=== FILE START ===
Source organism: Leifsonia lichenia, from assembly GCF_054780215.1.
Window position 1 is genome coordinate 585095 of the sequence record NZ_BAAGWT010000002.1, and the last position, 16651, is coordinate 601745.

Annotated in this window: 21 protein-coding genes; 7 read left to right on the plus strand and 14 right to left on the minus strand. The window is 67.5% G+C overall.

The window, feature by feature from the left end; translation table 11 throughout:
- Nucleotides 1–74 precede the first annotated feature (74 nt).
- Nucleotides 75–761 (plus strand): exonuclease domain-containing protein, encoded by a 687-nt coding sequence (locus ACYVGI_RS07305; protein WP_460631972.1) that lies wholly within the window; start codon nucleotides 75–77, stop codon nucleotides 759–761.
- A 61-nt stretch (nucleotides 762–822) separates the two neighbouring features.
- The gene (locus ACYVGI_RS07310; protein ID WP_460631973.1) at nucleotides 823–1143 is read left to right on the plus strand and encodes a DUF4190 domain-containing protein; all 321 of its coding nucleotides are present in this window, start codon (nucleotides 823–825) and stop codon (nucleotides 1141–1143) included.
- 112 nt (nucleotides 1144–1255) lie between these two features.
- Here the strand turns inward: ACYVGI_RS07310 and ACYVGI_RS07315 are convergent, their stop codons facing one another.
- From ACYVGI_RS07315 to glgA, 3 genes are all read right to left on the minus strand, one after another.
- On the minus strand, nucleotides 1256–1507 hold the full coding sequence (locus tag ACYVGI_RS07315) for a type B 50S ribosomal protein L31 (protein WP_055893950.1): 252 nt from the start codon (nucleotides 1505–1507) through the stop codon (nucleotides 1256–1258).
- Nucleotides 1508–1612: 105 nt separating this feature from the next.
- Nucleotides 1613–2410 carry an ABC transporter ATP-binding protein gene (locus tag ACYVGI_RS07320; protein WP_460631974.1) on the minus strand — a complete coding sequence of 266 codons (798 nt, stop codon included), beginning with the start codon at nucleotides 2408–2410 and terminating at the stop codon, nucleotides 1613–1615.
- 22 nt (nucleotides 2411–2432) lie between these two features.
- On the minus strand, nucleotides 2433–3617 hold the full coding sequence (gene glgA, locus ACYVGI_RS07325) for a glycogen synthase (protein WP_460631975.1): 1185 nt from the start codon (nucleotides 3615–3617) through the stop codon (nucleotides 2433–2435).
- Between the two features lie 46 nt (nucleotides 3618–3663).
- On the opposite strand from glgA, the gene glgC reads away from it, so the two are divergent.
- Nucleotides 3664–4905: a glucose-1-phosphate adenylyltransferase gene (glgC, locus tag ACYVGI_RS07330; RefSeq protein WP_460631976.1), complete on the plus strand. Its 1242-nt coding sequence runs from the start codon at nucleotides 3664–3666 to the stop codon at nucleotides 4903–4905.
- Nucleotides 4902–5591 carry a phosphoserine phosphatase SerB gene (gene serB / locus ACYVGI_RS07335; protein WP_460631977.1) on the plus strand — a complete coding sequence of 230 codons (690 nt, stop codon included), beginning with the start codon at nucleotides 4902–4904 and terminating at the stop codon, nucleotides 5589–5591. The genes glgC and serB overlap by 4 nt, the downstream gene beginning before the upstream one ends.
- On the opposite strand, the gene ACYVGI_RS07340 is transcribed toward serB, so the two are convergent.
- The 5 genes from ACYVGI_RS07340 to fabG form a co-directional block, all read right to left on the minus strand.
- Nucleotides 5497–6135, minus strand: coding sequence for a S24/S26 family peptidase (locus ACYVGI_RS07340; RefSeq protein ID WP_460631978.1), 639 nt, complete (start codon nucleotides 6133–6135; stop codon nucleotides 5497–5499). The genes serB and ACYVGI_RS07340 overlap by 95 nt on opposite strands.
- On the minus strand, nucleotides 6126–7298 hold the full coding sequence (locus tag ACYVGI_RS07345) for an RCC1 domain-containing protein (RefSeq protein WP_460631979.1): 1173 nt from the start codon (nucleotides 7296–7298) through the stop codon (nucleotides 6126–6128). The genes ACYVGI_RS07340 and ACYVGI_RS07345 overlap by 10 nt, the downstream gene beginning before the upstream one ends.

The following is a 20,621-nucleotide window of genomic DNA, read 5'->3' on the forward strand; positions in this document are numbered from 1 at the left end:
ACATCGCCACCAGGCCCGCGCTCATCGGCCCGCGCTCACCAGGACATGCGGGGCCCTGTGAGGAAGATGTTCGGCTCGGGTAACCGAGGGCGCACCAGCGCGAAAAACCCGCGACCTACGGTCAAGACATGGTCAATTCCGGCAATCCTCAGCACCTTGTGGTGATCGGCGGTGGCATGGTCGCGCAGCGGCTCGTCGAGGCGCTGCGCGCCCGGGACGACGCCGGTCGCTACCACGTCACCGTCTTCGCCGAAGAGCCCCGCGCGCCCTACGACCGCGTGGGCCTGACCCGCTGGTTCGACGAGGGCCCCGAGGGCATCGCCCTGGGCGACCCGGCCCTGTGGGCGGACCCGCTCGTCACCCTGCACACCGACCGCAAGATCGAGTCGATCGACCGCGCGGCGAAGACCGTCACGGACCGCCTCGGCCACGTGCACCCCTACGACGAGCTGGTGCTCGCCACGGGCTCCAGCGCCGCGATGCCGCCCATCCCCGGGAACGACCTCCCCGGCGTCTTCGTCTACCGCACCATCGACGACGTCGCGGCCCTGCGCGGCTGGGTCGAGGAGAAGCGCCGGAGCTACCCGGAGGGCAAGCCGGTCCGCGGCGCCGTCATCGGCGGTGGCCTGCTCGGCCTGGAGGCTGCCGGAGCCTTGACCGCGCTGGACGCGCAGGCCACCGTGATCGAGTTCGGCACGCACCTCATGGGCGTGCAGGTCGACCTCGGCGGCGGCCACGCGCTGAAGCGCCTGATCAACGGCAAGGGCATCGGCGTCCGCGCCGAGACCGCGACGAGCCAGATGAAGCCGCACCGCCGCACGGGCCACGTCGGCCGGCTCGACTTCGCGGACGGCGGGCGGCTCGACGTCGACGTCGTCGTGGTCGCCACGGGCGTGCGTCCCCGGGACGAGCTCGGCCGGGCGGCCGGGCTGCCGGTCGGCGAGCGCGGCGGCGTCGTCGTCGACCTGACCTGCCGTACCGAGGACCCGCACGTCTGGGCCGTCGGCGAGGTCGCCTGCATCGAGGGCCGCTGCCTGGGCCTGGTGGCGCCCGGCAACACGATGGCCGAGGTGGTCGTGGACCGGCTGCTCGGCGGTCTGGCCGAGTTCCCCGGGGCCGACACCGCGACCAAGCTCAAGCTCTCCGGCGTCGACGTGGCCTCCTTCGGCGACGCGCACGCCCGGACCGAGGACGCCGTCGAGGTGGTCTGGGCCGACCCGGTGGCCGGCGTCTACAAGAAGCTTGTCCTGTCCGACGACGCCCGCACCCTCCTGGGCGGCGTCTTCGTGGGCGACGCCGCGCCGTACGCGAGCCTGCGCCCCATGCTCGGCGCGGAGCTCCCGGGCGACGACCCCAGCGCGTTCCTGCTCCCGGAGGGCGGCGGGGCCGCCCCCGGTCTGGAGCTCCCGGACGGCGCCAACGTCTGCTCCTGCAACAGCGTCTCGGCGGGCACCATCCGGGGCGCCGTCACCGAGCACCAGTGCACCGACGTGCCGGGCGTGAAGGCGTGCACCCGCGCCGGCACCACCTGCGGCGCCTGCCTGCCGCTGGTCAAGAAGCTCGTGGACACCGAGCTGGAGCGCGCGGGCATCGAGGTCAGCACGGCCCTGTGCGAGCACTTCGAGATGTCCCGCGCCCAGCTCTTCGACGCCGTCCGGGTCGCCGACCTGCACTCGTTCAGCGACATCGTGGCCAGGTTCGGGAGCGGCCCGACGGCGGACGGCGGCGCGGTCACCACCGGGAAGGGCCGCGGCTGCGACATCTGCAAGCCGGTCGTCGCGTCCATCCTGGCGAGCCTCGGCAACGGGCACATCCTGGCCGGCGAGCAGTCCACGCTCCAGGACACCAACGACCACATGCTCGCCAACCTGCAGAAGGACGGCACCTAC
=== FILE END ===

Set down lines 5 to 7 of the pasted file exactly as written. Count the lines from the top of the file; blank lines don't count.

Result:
- Nucleotides 1–74 precede the first annotated feature (74 nt).
- Nucleotides 75–761 (plus strand): exonuclease domain-containing protein, encoded by a 687-nt coding sequence (locus ACYVGI_RS07305; protein WP_460631972.1) that lies wholly within the window; start codon nucleotides 75–77, stop codon nucleotides 759–761.
- A 61-nt stretch (nucleotides 762–822) separates the two neighbouring features.